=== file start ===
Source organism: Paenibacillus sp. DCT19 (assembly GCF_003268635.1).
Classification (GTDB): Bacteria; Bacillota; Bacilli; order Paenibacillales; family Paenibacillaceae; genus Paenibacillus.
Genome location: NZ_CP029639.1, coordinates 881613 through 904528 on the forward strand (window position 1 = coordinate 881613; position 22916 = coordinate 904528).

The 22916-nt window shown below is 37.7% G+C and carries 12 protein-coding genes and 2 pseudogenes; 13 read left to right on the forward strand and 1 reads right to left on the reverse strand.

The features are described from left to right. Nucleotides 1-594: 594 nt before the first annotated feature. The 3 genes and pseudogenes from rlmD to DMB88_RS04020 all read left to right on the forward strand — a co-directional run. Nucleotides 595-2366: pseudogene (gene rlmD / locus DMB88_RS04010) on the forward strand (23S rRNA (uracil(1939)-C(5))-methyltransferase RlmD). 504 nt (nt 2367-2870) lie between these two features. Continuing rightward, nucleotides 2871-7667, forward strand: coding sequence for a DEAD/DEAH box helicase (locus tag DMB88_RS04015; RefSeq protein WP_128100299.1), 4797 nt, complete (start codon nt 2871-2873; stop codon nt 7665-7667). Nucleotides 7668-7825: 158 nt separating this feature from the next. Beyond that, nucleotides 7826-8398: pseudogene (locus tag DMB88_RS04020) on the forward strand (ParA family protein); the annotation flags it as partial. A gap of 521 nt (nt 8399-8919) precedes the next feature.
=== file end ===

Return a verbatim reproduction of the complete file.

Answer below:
Source organism: Paenibacillus sp. DCT19 (assembly GCF_003268635.1).
Classification (GTDB): Bacteria; Bacillota; Bacilli; order Paenibacillales; family Paenibacillaceae; genus Paenibacillus.
Genome location: NZ_CP029639.1, coordinates 881613 through 904528 on the forward strand (window position 1 = coordinate 881613; position 22916 = coordinate 904528).

The 22916-nt window shown below is 37.7% G+C and carries 12 protein-coding genes and 2 pseudogenes; 13 read left to right on the forward strand and 1 reads right to left on the reverse strand.

The features are described from left to right. Nucleotides 1-594: 594 nt before the first annotated feature. The 3 genes and pseudogenes from rlmD to DMB88_RS04020 all read left to right on the forward strand — a co-directional run. Nucleotides 595-2366: pseudogene (gene rlmD / locus DMB88_RS04010) on the forward strand (23S rRNA (uracil(1939)-C(5))-methyltransferase RlmD). 504 nt (nt 2367-2870) lie between these two features. Continuing rightward, nucleotides 2871-7667, forward strand: coding sequence for a DEAD/DEAH box helicase (locus tag DMB88_RS04015; RefSeq protein WP_128100299.1), 4797 nt, complete (start codon nt 2871-2873; stop codon nt 7665-7667). Nucleotides 7668-7825: 158 nt separating this feature from the next. Beyond that, nucleotides 7826-8398: pseudogene (locus tag DMB88_RS04020) on the forward strand (ParA family protein); the annotation flags it as partial. A gap of 521 nt (nt 8399-8919) precedes the next feature.